1)  A taxpayer who owes money or has not filed for several years and thinks or hopes their tax issue will go away, is in for a rude awakening.  

If the IRS has received tax documents showing you have income in any year, they are eventually going to send you a notice of a tax due for the year of non-filing, including a penalty calculation for not filing and not paying, plus interest on the amounts due.  These are separate penalties that can total 50% of the tax owed, so the penalty is severe.


2) The IRS treats all delinquent filers the same way:  as a single, with no dependents, and a standard deduction. 

This results in the highest tax burden for the taxpayer and does not reflect what the true tax liability will be if the return is prepared and submitted.


3)  An EA, CPA, or tax attorney can work with the taxpayer and figure out what the correct tax liability for any tax year in question. 

These professionals have the necessary tax software, training, tax knowledge, and experience to think through and resolve the problems most taxpayers face.

The IRS is normally only going to review the last six years, unless fraud is suspected.  In a fraud situation, there is no statute of limitations on how far back they can go to require returns and taxes due.


4)  If a taxpayer has entered into a payment arrangement, EA’s, CPA’s and tax attorneys can help them to remain compliant with tax withholding and tax reporting so that their payment arrangement stays current. 

Missing payments or not filing future year returns will cause the payment arrangement to default.  This causes the whole process to start over again, which is not a good thing to have happen.



  • Frank had a client whose relative passed away, and the client was trying to resolving the estate on behalf of the deceased.


  • There were numerous letters from the IRS indicating that the deceased owed $125,000 in taxes, plus penalties, and interest for a total of $150,000 for a tax year 5 years prior to the deceased person’s death.


  • Upon further investigation by Frank, he discovered that the deceased liquidated her entire portfolio in one year, and had failed to file a tax return to show what the gain or loss was for this portfolio.


  • A broker statement confirmed 11 different mutual fund investments from different companies with dividends and capital gains reinvested each year/quarter since the account was opened.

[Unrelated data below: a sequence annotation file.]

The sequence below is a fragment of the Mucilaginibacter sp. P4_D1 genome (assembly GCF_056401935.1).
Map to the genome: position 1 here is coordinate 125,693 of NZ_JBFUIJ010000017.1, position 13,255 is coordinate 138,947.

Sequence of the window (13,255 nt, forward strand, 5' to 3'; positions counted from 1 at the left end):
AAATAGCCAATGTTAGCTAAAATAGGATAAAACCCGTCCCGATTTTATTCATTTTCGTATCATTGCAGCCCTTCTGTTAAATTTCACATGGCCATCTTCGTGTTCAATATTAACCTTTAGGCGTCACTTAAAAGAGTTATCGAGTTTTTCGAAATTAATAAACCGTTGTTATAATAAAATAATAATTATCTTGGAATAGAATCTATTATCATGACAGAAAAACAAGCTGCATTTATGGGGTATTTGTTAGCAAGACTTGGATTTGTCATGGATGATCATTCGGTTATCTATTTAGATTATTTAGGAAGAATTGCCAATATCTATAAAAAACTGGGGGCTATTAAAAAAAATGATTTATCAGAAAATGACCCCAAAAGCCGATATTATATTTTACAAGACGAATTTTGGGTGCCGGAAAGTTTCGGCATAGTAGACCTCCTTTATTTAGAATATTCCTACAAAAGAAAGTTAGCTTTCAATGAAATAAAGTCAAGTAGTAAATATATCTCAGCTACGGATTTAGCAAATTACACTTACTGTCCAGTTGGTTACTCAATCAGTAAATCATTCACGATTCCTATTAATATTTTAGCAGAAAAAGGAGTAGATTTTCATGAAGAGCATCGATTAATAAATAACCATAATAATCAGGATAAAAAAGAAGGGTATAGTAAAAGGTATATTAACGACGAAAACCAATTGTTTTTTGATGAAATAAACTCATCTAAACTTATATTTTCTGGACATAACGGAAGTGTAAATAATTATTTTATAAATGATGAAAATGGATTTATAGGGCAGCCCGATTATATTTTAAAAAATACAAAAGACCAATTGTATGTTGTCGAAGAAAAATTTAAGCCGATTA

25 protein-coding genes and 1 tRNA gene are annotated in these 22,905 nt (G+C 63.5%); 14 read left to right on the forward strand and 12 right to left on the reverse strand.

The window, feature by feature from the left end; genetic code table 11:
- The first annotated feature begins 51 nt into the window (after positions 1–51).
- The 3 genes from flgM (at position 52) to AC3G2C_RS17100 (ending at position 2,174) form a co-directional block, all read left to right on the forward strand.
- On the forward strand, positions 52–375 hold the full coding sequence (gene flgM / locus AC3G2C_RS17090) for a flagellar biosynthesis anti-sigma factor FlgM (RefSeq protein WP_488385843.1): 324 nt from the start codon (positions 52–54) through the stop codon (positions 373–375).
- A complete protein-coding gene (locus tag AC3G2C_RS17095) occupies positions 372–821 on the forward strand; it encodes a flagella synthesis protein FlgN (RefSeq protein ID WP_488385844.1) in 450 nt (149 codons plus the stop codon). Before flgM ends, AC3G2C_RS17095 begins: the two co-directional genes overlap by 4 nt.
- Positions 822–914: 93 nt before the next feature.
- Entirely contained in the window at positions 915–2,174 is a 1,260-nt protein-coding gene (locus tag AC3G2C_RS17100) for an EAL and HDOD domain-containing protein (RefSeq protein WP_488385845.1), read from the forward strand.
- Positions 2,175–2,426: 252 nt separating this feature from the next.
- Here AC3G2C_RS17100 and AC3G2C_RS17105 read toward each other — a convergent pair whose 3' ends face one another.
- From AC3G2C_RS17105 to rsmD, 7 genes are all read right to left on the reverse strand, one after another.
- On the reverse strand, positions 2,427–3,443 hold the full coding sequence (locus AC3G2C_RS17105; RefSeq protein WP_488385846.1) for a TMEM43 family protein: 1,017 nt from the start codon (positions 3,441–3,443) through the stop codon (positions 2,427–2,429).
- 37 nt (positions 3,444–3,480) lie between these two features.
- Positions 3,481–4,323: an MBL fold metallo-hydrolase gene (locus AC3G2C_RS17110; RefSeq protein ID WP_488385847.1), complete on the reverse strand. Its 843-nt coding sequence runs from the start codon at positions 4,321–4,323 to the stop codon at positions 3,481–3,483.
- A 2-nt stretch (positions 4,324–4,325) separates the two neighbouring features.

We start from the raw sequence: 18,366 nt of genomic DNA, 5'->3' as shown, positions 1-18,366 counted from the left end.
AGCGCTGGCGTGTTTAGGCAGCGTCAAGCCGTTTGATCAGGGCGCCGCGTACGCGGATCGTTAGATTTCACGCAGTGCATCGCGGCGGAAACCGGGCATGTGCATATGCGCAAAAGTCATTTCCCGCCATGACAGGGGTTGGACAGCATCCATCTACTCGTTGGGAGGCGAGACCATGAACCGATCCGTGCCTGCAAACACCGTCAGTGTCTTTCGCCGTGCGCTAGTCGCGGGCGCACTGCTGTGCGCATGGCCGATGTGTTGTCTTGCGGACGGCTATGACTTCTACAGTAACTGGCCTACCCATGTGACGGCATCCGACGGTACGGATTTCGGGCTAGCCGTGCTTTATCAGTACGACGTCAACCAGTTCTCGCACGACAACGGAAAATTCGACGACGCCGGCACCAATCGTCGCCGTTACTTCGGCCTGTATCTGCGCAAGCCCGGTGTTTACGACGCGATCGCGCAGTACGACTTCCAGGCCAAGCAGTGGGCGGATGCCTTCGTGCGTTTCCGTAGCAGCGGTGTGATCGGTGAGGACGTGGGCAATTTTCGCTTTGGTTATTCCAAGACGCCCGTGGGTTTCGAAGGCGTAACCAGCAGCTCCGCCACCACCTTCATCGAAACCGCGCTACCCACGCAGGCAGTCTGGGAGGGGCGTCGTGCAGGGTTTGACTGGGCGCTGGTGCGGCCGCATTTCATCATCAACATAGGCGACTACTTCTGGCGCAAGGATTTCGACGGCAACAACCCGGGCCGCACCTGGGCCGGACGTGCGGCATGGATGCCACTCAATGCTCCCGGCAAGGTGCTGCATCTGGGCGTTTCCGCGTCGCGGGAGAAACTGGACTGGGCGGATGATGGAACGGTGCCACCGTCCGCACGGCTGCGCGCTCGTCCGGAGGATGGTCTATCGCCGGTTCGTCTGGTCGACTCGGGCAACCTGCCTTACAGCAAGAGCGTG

• Frank was able to substantiate the $125,000 of sales resulted in a loss for most of the funds sold.


  • After preparing the tax return as it should have been filed, Frank was able to get the $150,000 total tax bill calculated by the IRS reduced to $100. 


“Given the knowledge that I had about how dividend reinvestment programs work, the ability to find information on the internet or from the mutual fund companies about each fund (great help was provided by each mutual fund about their history of payments), and knowing the tax rules and having the tax software for all years, it was fairly easy  to assist this client with his tax dilemma,” says Frank.


Francis St. Onge, CFP®, EA, is the president of Total Financial Planning LLC. He provides tax planning, tax preparation and financial planning (fee-only) services to his clients in Brighton, Mich., and surrounding communities. He is licensed to represent clients before the IRS to resolve tax issues and bring clients into compliance in filing prior year tax returns.  Francis is also serving as the President of the Michigan Society of Enrolled Agents.  For more information, visit his blog site.


Lori T. Williams is a 23 year attorney based in Birmingham, MI. She owns a legal referral and legal consulting business called Your Legal Resource, PLLC. She assists individuals and small businesses in need of legal advice or representation by connecting them with the right legal specialist for their situation. She also provides consulting services for attorneys and other professional service providers on how to generate more business through effective branding, marketing, networking, and by creating strategic partnerships. For more information, visit www.bestlegalresource.com.

This post is contributed by a community member. The views expressed in this blog are those of the author and do not necessarily reflect those of Patch Media Corporation. Everyone is welcome to submit a post to Patch. If you'd like to post a blog, go here to get started.